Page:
As the mercury starts to rise, fish are undergoing a significant change in their environments. When examining the water temperatures, these general markers apply:
- 50s – Prespawn
- 60s – Spawning or Post-Spawn
- 70s – Summer Haunts
The spinnerbait – by far the most productive lure, according to Kavin Austin Blake – works in stained or clear water. Start with a white and chartreuse color combination and then extend out into different variations. Females remain in the bays where they’ve been spawned, but they’ve relocated to deeper water near drop-offs, creek channel banks and secondary points. Male bass are still guarding the nests.
In the heartland of the U.S., May is known as post-spawn period. Water temperatures consistently climb into the 70s. Lures like spinnerbaits, crankbaits and floating worms can usually do the trick. By the month of May, southern bass have fallen into their summer patterns, notes Kavin Austin Blake. The most common suggestion for fishermen is to select lures that fit the current environment. In low-light conditions, topwater lures are the best bet; when the sun is visible, Texas-rigged worms have proven to be attractive for these fish. Windy conditions, says Kavin Austin Blake, call for rattling crankbaits and spinnerbaits.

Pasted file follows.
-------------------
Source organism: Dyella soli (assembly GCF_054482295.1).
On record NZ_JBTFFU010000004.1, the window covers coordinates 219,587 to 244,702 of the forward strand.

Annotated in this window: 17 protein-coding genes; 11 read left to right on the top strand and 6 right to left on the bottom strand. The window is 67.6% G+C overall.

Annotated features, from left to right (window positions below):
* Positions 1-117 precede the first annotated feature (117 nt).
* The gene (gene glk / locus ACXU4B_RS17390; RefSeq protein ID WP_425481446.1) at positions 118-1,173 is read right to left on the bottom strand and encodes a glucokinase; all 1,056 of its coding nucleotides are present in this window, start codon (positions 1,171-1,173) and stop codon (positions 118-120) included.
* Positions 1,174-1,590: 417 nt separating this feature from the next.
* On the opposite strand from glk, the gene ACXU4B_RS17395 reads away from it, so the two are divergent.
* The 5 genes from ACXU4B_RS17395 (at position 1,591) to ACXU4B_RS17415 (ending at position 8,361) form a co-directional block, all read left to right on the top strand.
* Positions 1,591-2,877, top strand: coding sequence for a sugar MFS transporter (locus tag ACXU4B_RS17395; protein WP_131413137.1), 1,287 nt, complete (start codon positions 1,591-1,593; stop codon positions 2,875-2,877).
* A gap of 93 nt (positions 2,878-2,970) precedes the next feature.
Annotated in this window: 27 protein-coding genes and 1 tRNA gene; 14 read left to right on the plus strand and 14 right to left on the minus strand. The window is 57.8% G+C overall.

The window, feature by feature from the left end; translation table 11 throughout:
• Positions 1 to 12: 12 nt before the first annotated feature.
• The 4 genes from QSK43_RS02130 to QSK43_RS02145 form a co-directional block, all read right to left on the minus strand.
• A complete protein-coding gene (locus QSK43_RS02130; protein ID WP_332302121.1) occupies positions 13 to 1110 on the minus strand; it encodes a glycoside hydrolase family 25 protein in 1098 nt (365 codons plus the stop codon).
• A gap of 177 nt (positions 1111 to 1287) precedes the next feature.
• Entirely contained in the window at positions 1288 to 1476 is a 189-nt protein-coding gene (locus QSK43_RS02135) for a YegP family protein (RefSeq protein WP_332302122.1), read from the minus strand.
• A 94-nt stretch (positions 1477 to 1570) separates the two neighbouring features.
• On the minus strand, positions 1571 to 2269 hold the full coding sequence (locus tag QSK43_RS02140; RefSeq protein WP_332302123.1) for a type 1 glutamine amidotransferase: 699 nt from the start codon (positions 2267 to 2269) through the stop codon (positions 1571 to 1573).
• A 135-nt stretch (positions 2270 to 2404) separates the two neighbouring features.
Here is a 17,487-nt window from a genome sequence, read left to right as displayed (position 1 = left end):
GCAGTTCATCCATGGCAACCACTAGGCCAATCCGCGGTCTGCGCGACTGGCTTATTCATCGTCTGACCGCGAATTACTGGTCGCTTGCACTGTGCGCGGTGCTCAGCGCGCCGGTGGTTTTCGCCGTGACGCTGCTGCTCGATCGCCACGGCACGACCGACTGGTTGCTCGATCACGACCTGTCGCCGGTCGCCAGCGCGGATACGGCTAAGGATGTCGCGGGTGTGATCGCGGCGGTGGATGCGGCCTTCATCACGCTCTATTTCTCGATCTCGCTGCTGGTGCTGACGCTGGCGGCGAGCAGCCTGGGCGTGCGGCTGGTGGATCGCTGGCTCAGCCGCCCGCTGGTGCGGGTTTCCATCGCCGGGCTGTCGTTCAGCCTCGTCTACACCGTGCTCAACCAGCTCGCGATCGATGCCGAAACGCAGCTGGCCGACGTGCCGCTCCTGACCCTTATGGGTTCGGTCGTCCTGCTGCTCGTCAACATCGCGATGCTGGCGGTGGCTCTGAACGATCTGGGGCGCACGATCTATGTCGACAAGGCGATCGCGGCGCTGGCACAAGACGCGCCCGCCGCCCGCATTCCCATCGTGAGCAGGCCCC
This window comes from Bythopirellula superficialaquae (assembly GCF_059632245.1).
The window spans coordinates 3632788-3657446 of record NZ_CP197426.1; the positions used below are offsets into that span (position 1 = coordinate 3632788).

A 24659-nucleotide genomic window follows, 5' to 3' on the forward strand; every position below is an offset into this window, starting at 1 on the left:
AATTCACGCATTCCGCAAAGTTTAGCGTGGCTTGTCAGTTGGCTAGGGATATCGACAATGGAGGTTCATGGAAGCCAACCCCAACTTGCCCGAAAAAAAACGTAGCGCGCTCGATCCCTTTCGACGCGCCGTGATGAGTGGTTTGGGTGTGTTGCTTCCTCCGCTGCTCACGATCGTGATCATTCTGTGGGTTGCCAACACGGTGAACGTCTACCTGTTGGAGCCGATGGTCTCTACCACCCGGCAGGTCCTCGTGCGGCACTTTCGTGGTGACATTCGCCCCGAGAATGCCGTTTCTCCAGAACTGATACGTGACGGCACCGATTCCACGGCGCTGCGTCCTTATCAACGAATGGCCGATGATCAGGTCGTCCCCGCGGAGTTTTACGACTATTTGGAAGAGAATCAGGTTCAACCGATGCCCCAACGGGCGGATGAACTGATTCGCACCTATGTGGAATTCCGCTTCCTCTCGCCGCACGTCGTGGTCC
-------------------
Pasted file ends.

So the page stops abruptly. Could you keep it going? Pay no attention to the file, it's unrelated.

All in all, late spring is one of the greatest times to explore the outdoors and find the perfect catch. Knowing the right strategies can improve the fisherman’s chances of success.